Biomarkers research is very active in prostate cancer. A recent important study shows the importance of inhibitors of mitochondrial autophagy, associated with poor prognosis (26). Mitochondrial autophagy is regulated by the Pten gene and by its target gene Pink1. The deletion of the Pten gene is associated with the growth of aggressive prostatic carcinoma, as shown in animal models (27). In addition, proteins involved in mitochondrial autophagy could be associated with carcinogenesis. LRPPRC (leucine-rich pentatricopetide repeat motif-containing protein) is a protein, which stabilizes the Bcl-2 oncogene and blocks autophagy, disrupting the cell death regulatory mechanisms. Immunohystochemistry of expression of LRPPRC in 112 samples of prostate cancer was compared with the expression of the same protein in 38 samples of BPH. Tumor levels of the protein were significantly higher than BPH levels, and a significant correlation was found with other prognostic factors in tumors, such as Gleason score, PSA, metastatic state, hormone resistance within 2 years, and poor survival. This study identifies LRPPRC as a new prognostic biomarker in prostate cancer and the mitochiondria as a new potential therapeutic target. Another example of prostatic biomarkers is PIAS1, a key factor for survival of prostatic cancer cells and a possible target in Docetaxel resistance (28). Finally, the inhibition of mcl-1 during hormonal therapy has been demostrated (29).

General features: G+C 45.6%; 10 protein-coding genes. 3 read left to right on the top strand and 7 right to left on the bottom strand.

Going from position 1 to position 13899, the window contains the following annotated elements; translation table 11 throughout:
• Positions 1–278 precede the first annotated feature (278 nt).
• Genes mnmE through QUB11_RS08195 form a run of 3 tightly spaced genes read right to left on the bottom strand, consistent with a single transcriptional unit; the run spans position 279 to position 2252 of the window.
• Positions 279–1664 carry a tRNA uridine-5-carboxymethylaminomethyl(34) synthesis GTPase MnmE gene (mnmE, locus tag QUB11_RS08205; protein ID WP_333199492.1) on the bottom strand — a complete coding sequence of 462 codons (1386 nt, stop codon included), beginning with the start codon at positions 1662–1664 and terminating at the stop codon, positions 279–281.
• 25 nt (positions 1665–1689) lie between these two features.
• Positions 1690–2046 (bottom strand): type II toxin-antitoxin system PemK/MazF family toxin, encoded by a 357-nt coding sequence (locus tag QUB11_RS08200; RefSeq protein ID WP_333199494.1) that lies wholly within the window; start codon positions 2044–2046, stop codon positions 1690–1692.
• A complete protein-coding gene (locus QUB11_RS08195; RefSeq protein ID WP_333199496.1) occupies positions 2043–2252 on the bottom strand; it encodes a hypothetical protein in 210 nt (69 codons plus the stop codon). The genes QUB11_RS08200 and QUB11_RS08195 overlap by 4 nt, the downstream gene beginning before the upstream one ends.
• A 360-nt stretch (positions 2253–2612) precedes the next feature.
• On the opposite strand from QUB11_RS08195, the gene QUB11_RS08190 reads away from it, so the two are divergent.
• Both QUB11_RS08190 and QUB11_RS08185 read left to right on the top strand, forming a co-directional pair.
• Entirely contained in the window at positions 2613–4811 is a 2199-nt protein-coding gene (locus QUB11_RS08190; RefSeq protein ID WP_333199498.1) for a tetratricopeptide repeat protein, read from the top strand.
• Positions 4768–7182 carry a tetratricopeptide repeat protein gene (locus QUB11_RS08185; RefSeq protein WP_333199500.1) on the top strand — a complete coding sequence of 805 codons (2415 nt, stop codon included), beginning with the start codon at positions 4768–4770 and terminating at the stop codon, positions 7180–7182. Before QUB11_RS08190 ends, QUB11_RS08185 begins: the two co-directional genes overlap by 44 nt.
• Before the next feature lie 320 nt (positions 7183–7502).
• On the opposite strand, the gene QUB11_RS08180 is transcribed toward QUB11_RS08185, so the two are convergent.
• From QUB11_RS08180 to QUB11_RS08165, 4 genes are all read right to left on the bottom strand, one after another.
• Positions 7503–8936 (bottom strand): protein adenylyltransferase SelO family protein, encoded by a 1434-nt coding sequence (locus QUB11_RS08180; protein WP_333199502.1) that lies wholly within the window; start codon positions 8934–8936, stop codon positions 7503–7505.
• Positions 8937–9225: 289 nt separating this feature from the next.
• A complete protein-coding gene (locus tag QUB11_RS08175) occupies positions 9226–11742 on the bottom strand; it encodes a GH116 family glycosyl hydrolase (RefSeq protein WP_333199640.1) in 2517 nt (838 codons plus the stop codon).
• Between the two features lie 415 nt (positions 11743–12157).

Pathobiology of prostate cancer, an important factor for efficient molecular prognostic definition and risk stratification, is only partially defined. An epigenome-wide discovery approach has been applied to discover epigenetic events in prostate cancer, such as DNA methylation or microRNA expression, during the transition from normal cell to precancerous lesions, to primary tumor, and to metastatic disease. It is now possible to compare epigenomes of indolent and aggressive tumors, in order to identify early potentially aggressive tumors (30). Finally, with a lipodomic approach based on mass spectrometry, it is now possible to characterize important alterations in fospholipidic profiles of several urological neoplasms, including prostate and kidney cancers. These changes are driven by alterations in key metabolic pathways, such as fatty acids synthesis and elongation. Phospholipids are functional and structural elements of cellular membranes. Their alterations are implied in various cancer-specific functions, including cell survival and response to therapy. These data suggest that lipidomic analysis plays an important role in personalized treatment strategies, and can have a potential implication in the development of biomarkers for prostate cancer. Finally, it is worth mentioning the Marie Curie Initial Training Network PROSENSE (31) “Cancer diagnosis: Parallel Sensing of Prostate Cancer Biomarkers,” one of the most relevant innovations in biosensor research in prostate cancer. This project’s main task is to train a new generation of scientist in interdisciplinary techniques and methods required for development of innovative diagnostic tools in prostate cancer. New platforms “lab-on-a-chip” are being designed, based on electrochemical sensors, nanotecnology, memristors and novel optical techniques. This tool will allow simultaneous screening of panels of protein biomarkers, glycosylation processes, or miRNAs for early diagnosis of prostate cancer and for biochemical follow-up of the evolution of the disease, in real time and in a personalized fashion.